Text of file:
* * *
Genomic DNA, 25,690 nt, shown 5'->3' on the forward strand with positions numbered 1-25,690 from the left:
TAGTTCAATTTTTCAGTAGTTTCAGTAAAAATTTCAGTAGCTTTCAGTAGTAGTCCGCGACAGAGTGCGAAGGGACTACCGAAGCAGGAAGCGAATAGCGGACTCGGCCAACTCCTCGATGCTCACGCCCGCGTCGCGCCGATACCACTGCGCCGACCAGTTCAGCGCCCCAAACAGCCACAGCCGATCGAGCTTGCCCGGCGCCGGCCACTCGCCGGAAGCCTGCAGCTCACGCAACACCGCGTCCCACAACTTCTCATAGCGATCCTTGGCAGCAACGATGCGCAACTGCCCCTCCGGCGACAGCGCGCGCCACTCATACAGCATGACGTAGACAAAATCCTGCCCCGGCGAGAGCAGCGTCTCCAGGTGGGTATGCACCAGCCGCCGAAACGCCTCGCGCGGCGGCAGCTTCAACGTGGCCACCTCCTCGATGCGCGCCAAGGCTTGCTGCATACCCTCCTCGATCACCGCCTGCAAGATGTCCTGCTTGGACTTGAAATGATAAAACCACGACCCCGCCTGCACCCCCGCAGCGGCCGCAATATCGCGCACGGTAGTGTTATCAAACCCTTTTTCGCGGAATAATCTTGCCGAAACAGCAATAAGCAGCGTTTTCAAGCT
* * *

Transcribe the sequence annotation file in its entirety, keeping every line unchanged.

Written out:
Genomic DNA, 25,690 nt, shown 5'->3' on the forward strand with positions numbered 1-25,690 from the left:
TAGTTCAATTTTTCAGTAGTTTCAGTAAAAATTTCAGTAGCTTTCAGTAGTAGTCCGCGACAGAGTGCGAAGGGACTACCGAAGCAGGAAGCGAATAGCGGACTCGGCCAACTCCTCGATGCTCACGCCCGCGTCGCGCCGATACCACTGCGCCGACCAGTTCAGCGCCCCAAACAGCCACAGCCGATCGAGCTTGCCCGGCGCCGGCCACTCGCCGGAAGCCTGCAGCTCACGCAACACCGCGTCCCACAACTTCTCATAGCGATCCTTGGCAGCAACGATGCGCAACTGCCCCTCCGGCGACAGCGCGCGCCACTCATACAGCATGACGTAGACAAAATCCTGCCCCGGCGAGAGCAGCGTCTCCAGGTGGGTATGCACCAGCCGCCGAAACGCCTCGCGCGGCGGCAGCTTCAACGTGGCCACCTCCTCGATGCGCGCCAAGGCTTGCTGCATACCCTCCTCGATCACCGCCTGCAAGATGTCCTGCTTGGACTTGAAATGATAAAACCACGACCCCGCCTGCACCCCCGCAGCGGCCGCAATATCGCGCACGGTAGTGTTATCAAACCCTTTTTCGCGGAATAATCTTGCCGAAACAGCAATAAGCAGCGTTTTCAAGCT